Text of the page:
This is a write up of SMI’s 2012 Mt. Elbrus climb as told by SMI guide Kurt Wedberg:
Greetings from the Baksan Valley deep in the heart of the Caucasus mountain range in Russia near the border of Georgia! We are proud to say our team reached the summit of Mt. Elbrus (18,510’/5642m) on August 12, 2012 at 10:40am!
We have been guiding climbs of Mt. Elbrus since 2000. Out of all the times I’ve been here this was the most touch and go with the weather. It has been stormy since our arrival. It has rained every day in the valley and Mt. Elbrus has received 1-2 feet of new snow on its upper flanks over the past few days.
When we arrange Mt. Elbrus climbs we build in extra days for weather into our itineraries. We’ve never missed reaching the summit and part of the reason for that is having enough extra days to work with. This year I was carefully watching the weather patterns and analyzing five different weather forecasts on a daily basis. They were all calling for stormy weather for the entire time we were here. It looked like the best break we would have was on Sunday. Although not ideal it looked like that could be the only day we would have a realistic shot. The problem was we didn’t have as many acclimatization hikes done as I would have liked. The human body generally can acclimatize at about 1000’/300m per day above 10,000’/3048m. We had taken a couple hikes and by Friday we had reached 13,320’/4060m.
This year’s climb was a private expedition with the Szalkiewicz family who are long time good friends of SMI. Joey and Brittany Szalkiewicz are two of the youngest to ever reach the summit of Kilimanjaro (19,340’/5895m) when they climbed it with us in June 2010 at the ages of 12 and 10 respectively. On this climb Bob, Joe, and Joey were the team members. They had trained a lot for this climb and it showed as they had been performing well on all our hikes here. Although Mt. Elbrus is lower in elevation than Kilimanjaro it is a more physically demanding climb but one I believed they were ready for.
On Saturday we hiked up to 15,500’/4724m. We did it after arriving at the Diesel Hut (13,320’/4060m) prepared to spend several days if necessary. After this hike we returned to the hut and I asked each of them how they were feeling… headaches, loss of appetite, general lack of energy, or any other sign of altitude sickness. Everybody felt great so I told them I’d like to try for the summit the following day. I cautioned them this was a very aggressive schedule but since they had been diligent in their training and were all feeling well I thought it best that we should jump on the weather while we had a chance. If we missed the summit because of weather we’d still have a couple days to work with. In reality though I wasn’t sure we would be presented with another weather window.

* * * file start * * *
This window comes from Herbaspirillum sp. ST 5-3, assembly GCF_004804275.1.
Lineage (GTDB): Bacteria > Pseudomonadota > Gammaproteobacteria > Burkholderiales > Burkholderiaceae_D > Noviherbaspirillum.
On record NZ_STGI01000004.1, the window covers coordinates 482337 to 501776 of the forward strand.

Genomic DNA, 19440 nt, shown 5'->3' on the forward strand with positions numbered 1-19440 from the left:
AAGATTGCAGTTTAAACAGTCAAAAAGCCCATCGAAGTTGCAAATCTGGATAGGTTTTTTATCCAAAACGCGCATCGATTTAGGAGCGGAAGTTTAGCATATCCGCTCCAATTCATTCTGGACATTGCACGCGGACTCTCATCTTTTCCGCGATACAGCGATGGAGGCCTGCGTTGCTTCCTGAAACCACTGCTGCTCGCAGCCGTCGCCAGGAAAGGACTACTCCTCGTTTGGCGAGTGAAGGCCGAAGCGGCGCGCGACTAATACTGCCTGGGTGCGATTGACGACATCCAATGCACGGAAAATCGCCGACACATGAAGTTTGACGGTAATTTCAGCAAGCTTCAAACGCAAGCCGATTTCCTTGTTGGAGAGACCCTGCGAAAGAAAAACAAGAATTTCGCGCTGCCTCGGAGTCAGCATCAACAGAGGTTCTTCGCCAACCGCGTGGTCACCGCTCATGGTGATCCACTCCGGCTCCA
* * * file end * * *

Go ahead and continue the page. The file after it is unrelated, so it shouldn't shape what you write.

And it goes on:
Summit day was cloudy and windy but I thought we should stick our noses in it anyway and see what happens. We strapped crampons to our boots and at 4:30am began our ascent wearing several layers of clothing, headlamps, and goggles to protect our eyes from the blowing snow. Wind and whiteout conditions were the dominant themes of the day but it never was enough to make us turn around. We maintained a steady even pace everybody was able to keep. We took short efficient breaks along the way. With careful pacing and very little time spent standing around we were able to maintain warmth and keep our bodies fueled. The wind stayed at a steady 30-40 mph all day. Occasionally the clouds would part enough to give us a glimpse of the mountain but most of the day our visibility was limited to 45m/150’ or less. As we neared the summit the wind kicked up harder to a steady 40 mph with gusts to 50 mph. All team members were wearing five layers of clothing including our puffy down jackets. 6 hours 10 minutes after we started the climb we stepped out on the summit at 10:40am!
Once at the summit we took a couple quick summit photos then it was time to turn around and retrace our steps.
We managed to sneak in the summit finding a small seam in the weather that allowed us to get up and down. The weather got worse later in the day. On the following day (Monday) many groups who didn’t try on Sunday made an attempt and nobody reached the summit. Now back at our hotel in the Baksan Valley it rained for a large part of the afternoon.
Besides finding a seam in the weather the success of this climb is attributed to the team showing up in great shape from many months of diligent training. They also were careful to always take care of themselves and they did well listening and following instructions. It was a very memorable climb for all us and I’m very proud of the team’s efforts. Congratulations Bob, Joe, and Joey!!
A few pictures are below. The rest of the pictures can be found here: Mt. Elbrus August 2012